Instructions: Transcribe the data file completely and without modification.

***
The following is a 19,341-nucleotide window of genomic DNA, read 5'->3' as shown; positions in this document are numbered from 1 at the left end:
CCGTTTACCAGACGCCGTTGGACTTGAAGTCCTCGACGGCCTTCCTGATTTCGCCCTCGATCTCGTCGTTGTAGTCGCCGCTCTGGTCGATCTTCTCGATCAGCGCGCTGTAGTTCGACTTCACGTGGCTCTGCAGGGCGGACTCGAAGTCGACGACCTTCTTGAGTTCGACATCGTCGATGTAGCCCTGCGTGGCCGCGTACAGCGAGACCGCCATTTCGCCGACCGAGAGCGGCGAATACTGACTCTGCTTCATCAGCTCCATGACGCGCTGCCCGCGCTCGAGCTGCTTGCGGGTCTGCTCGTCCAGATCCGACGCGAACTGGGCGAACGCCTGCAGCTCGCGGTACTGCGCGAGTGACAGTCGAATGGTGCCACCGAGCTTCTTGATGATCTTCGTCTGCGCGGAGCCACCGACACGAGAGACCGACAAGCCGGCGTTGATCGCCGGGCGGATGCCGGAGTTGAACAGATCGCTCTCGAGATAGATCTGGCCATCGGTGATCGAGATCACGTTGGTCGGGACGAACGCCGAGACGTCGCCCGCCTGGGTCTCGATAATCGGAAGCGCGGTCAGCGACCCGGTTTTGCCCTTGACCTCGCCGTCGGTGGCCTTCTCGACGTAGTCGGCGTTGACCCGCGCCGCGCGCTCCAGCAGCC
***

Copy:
The following is a 19,341-nucleotide window of genomic DNA, read 5'->3' as shown; positions in this document are numbered from 1 at the left end:
CCGTTTACCAGACGCCGTTGGACTTGAAGTCCTCGACGGCCTTCCTGATTTCGCCCTCGATCTCGTCGTTGTAGTCGCCGCTCTGGTCGATCTTCTCGATCAGCGCGCTGTAGTTCGACTTCACGTGGCTCTGCAGGGCGGACTCGAAGTCGACGACCTTCTTGAGTTCGACATCGTCGATGTAGCCCTGCGTGGCCGCGTACAGCGAGACCGCCATTTCGCCGACCGAGAGCGGCGAATACTGACTCTGCTTCATCAGCTCCATGACGCGCTGCCCGCGCTCGAGCTGCTTGCGGGTCTGCTCGTCCAGATCCGACGCGAACTGGGCGAACGCCTGCAGCTCGCGGTACTGCGCGAGTGACAGTCGAATGGTGCCACCGAGCTTCTTGATGATCTTCGTCTGCGCGGAGCCACCGACACGAGAGACCGACAAGCCGGCGTTGATCGCCGGGCGGATGCCGGAGTTGAACAGATCGCTCTCGAGATAGATCTGGCCATCGGTGATCGAGATCACGTTGGTCGGGACGAACGCCGAGACGTCGCCCGCCTGGGTCTCGATAATCGGAAGCGCGGTCAGCGACCCGGTTTTGCCCTTGACCTCGCCGTCGGTGGCCTTCTCGACGTAGTCGGCGTTGACCCGCGCCGCGCGCTCCAGCAGCC